Now, to Murrell, the other panelists, and the channel’s 1.5 million subscribers, Amazon is the company that makes things right. Who wouldn’t want to do business with a company that takes care of them?
... Cover article continued
Need help setting up these reports, especially with delegating the responsibility of collecting this information? In most cases, you, with the best of intentions, do not have the time to gather this info. It’s your responsibility to look at it and interpret it, but you don’t actually have to pull it together. If you don’t delegate that part to your bookkeeper, office manager, or significant other, it won’t happen. We can help set up these reports so they require little effort on your part, and you’ll get a clear picture of where your company stands financially. Figuring out which existing systems can provide the pieces and how to pull them all together? Please don’t hesitate to reach out to us for help! Need help interpreting your numbers? More clarity about how can your business be more profitable? Finding the hidden efficiency-suckers? We’re here to help you! Like our new friends who requested the VIP day, let’s make this the year when you finally see a clear picture of how your firm is doing based numbers and facts, and not just your gut feeling. This will be your first step to bringing home more profits in 2018! –Borbala Banto, CPA Need help with setting up your weekly or monthly reports? Identifying what to measure?
3 (440) 340-1030
8221 Brecksville Rd, STE 205 Brecksville, OH 44141
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INSIDE Do You Really Know Your Firm’s Numbers? Page 1 What Makes Amazon the King of Customer Service? Page 2
A Word With Our Clients Page 2
Setting Your Fees to Balance Profit With Your Rates Page 3
Do You Have the Success Gene? Page 4
Discovering True ‘GRIT’
If you’ve ever been told you won’t succeed because you lack talent, bring a copy of “Grit” to your next meeting. While teaching high school math, author Angela Duckworth noticed some of her highest-achieving students weren’t the ones with the highest IQs, while some of her “smartest” students weren’t doing all that well in class. “Why?” she wondered. She followed her curiosity to Penn State’s psychology program. There, she studied several demographics, including cadets psychological studies, Duckworth discovered that “grit”was the common denominator in successful people. Duckworth defines grit as “passion and perseverance for very long-term goals.” People who display grit don’t start a project and abandon it a month later. They devote at West Point, young teachers, and sales representatives. After numerous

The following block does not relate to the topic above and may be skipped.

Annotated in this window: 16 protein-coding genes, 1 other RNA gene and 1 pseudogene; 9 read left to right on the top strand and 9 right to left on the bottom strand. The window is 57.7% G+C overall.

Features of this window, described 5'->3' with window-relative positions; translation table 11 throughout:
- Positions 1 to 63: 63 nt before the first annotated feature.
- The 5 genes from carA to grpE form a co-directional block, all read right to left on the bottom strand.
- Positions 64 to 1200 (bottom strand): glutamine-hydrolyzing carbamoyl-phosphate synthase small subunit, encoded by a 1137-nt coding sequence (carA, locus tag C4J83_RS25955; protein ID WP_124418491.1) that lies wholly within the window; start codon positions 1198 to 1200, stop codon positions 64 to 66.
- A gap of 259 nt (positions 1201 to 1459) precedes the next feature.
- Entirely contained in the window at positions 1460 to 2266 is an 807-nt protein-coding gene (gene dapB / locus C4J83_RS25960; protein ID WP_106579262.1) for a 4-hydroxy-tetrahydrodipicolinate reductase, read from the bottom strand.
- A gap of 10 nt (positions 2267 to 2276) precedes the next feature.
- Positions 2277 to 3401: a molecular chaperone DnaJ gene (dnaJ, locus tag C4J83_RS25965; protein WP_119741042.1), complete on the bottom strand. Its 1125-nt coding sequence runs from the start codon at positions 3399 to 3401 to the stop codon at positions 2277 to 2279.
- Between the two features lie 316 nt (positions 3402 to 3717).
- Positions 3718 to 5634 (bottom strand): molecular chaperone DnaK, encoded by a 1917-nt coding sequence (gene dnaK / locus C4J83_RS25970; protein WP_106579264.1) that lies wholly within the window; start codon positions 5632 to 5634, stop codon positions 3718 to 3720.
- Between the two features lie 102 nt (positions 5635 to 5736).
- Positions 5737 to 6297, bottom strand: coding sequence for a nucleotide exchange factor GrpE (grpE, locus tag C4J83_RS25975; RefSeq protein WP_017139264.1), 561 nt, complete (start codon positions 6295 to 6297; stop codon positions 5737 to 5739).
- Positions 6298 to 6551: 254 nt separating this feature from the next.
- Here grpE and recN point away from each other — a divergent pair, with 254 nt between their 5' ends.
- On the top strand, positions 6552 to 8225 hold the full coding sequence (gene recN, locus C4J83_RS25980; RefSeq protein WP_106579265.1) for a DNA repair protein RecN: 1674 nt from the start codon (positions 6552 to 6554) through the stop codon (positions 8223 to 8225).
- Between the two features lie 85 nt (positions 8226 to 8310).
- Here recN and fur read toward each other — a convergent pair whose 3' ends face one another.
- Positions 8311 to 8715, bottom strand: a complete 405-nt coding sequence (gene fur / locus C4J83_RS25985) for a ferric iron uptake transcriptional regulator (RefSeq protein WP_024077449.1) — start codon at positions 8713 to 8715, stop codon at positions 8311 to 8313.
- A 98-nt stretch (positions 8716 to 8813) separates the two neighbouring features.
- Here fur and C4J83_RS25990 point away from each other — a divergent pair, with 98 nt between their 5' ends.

themselves to an overarching goal that drives everything they do. She explained that someone who practices grit goes through life like a marathon, not a sprint.
it in four simple steps.
First, identify an interest that can blossom into a passion. Second, practice that passion, a lot.
Perhaps most instructive is Duckworth’s equation (she was a math teacher, after all):
Talent x effort = skill. Skill x effort = achievement.
“Effort counts twice” could be the battle cry of grit. Gritty people are willing to put in the extra effort to achieve their goals, and that’s what helps them reach their goals if they don’t have innate talent. While this provides a strong case that those born with grit will succeed, grit doesn’t factor luck and opportunity into the equation, something that Duckworth is transparent about in her book. She says those who aren’t born with grit can develop
Third, develop the belief that your passion has purpose. While it’s not an overnight transformation, these guidelines can at least give us hope, which is the fourth step: Hold on to hope that you can succeed. Our biggest takeaway from “Grit”? Look at failures as milestones on the journey to success. Getting gritty means failing and learning from it. Any of us can get gritty if we’re willing to put in a little elbow grease.